The forbidden coin makes a full rotation, returning to the lapp stead after alone rotating about half of the inner coin. amply rotating around the inner coin it will have completed two rotations . The path of a one point on the edge of the moving coin is a cardioid The coin rotation paradox [ citation needed ] is the counterintuitive notice that, when one coin is rolled around the rim of another mint of equal size, the moving mint completes two full rotations after going all the way around the stationary mint. [ 1 ]
Reading: Coin rotation paradox – Wikipedia
description [edit ]
Start with two identical coins touching each early on a table, with their “ head ” sides displayed and parallel. Keeping coin A stationary, rotate coin B around A, keeping a point of contact with no slippage. As coin B reaches the antonym slope, the two heads will again be parallel ; B has made one revolution. Continuing to move B brings it back to the starting military position and completes a irregular revolution. Paradoxically, mint B has rolled a distance equal to twice its circumference. As mint B rotates, each degree on its circumference describes ( moves through ) a cardioid bend .
psychoanalysis and solution [edit ]
From startle to end, the center of the moving coin travels a round path. The border of the stationary coin and said path form two concentric circles. The radius of the path is the sum of the coins ‘ spoke ; hence, the circumference of the path is twice either coin ‘s circumference. [ 2 ] The center of the moving coin travels twice the coin ‘s circumference without slipping ; therefore, the moving coin makes two complete revolutions.
How much the moving mint rotates around its own center en route, if any, or in what direction – clockwise, counterclockwise, or some of both – has no effect on the length of the way. That the coin rotates doubly a described above and focusing on the edge of the moving mint as it touches the stationary coin are distractions .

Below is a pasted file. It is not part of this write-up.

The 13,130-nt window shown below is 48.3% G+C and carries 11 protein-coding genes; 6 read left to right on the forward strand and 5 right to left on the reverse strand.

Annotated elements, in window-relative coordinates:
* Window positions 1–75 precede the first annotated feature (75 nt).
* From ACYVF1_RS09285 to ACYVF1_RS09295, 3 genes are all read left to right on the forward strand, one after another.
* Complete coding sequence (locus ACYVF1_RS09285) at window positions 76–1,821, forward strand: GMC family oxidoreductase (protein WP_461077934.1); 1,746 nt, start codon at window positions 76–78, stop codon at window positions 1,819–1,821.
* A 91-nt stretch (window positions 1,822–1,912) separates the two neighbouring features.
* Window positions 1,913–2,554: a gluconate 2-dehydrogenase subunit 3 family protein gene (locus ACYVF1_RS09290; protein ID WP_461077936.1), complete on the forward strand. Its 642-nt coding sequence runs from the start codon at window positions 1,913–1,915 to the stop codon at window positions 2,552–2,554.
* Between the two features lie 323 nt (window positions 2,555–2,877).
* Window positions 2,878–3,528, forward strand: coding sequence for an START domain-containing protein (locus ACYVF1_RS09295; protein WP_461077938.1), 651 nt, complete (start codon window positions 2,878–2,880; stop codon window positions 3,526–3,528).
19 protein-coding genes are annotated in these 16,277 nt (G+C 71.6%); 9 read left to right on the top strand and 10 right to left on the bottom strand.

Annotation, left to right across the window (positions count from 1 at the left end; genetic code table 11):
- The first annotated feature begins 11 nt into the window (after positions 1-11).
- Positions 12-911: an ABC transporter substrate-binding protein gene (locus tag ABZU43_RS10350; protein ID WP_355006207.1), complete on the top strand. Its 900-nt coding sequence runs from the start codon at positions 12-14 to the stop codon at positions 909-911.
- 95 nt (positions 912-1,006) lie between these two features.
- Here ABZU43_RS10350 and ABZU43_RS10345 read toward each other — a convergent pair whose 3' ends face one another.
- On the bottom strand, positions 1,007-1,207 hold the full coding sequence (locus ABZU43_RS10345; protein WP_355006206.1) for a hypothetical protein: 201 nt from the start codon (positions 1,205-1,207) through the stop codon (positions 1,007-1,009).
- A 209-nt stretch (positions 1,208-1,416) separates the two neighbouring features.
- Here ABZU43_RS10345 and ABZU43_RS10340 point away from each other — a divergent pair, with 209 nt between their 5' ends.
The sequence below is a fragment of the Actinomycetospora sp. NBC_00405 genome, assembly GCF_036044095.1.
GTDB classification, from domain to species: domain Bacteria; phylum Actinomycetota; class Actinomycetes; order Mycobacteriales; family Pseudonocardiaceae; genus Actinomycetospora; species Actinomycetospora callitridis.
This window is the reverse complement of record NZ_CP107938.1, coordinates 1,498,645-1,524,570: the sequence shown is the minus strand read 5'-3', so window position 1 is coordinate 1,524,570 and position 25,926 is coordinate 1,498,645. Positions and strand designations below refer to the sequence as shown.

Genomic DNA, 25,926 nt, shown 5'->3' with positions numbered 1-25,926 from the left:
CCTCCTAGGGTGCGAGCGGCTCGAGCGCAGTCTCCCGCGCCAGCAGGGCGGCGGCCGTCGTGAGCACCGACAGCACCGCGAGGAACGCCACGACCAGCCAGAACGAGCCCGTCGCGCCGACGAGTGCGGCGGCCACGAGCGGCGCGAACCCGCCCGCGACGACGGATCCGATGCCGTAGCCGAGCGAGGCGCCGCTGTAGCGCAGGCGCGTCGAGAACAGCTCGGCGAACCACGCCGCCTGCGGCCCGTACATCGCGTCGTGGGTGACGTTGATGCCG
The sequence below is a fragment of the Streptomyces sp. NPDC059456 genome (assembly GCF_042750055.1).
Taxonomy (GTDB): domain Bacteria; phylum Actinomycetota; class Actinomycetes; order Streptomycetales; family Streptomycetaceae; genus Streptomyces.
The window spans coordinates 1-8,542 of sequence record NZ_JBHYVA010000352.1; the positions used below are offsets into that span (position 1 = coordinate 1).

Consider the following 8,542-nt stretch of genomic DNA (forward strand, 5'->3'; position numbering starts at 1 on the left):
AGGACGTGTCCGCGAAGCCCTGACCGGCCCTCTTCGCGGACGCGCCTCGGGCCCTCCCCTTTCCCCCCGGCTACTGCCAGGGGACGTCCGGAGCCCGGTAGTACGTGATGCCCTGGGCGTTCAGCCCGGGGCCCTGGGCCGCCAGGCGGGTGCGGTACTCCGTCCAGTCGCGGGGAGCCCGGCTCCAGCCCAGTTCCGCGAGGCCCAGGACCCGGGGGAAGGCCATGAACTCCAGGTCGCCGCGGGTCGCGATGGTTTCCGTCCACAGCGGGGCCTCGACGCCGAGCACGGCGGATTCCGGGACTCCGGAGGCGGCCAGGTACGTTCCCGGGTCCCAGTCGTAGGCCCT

inadequate radius and other shapes [edit ]
R = 3r. In figure 1, with R straightened out, the number of rotations (number of times the arrow points upward) is R/r = 3. In figure 2, as R has been restored into a circle, the coin makes an extra rotation, giving R/r + 1 = 4. Example where= 3. In figure 1, withstraightened out, the total of rotations ( numeral of times the arrow points up ) is= 3. In figure 2, ashas been restored into a circle, the mint makes an extra rotation, giving+ 1 = 4 . rotation of a little coin around a larger one
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A coin of spoke r rolling around one of radius R makes R/r + 1 rotations. [ 3 ] That is because the center of the rolling coin travels a round path with a radius ( or circumference ) of (R + r)/r = R/r + 1 times its own radius ( or circumference ). In the limit case when R = 0, the mint with radius r makes 0/ r + 1 = 1 simple rotation around its bottom point. The May 1st, 1982 SAT had a question concerning this trouble, and, ascribable to homo error, had to be regraded after three students proved there was no decline answer among the choices. [ 4 ] The determine around which the coin is rolled need not be a lap : one extra rotation is added to the ratio of their perimeters when it is any simple polygon or closed arch which does not intersect itself. If the determine is complex, the number of rotations added ( or subtracted, if the coin rolls inside the curl ) is the absolute value of its turning issue .
References [edit ]

 This upvoted answer includes animations and intuitive explanations about the original question where r of the “outer coin” was 1/3 of the inner coin’s radius.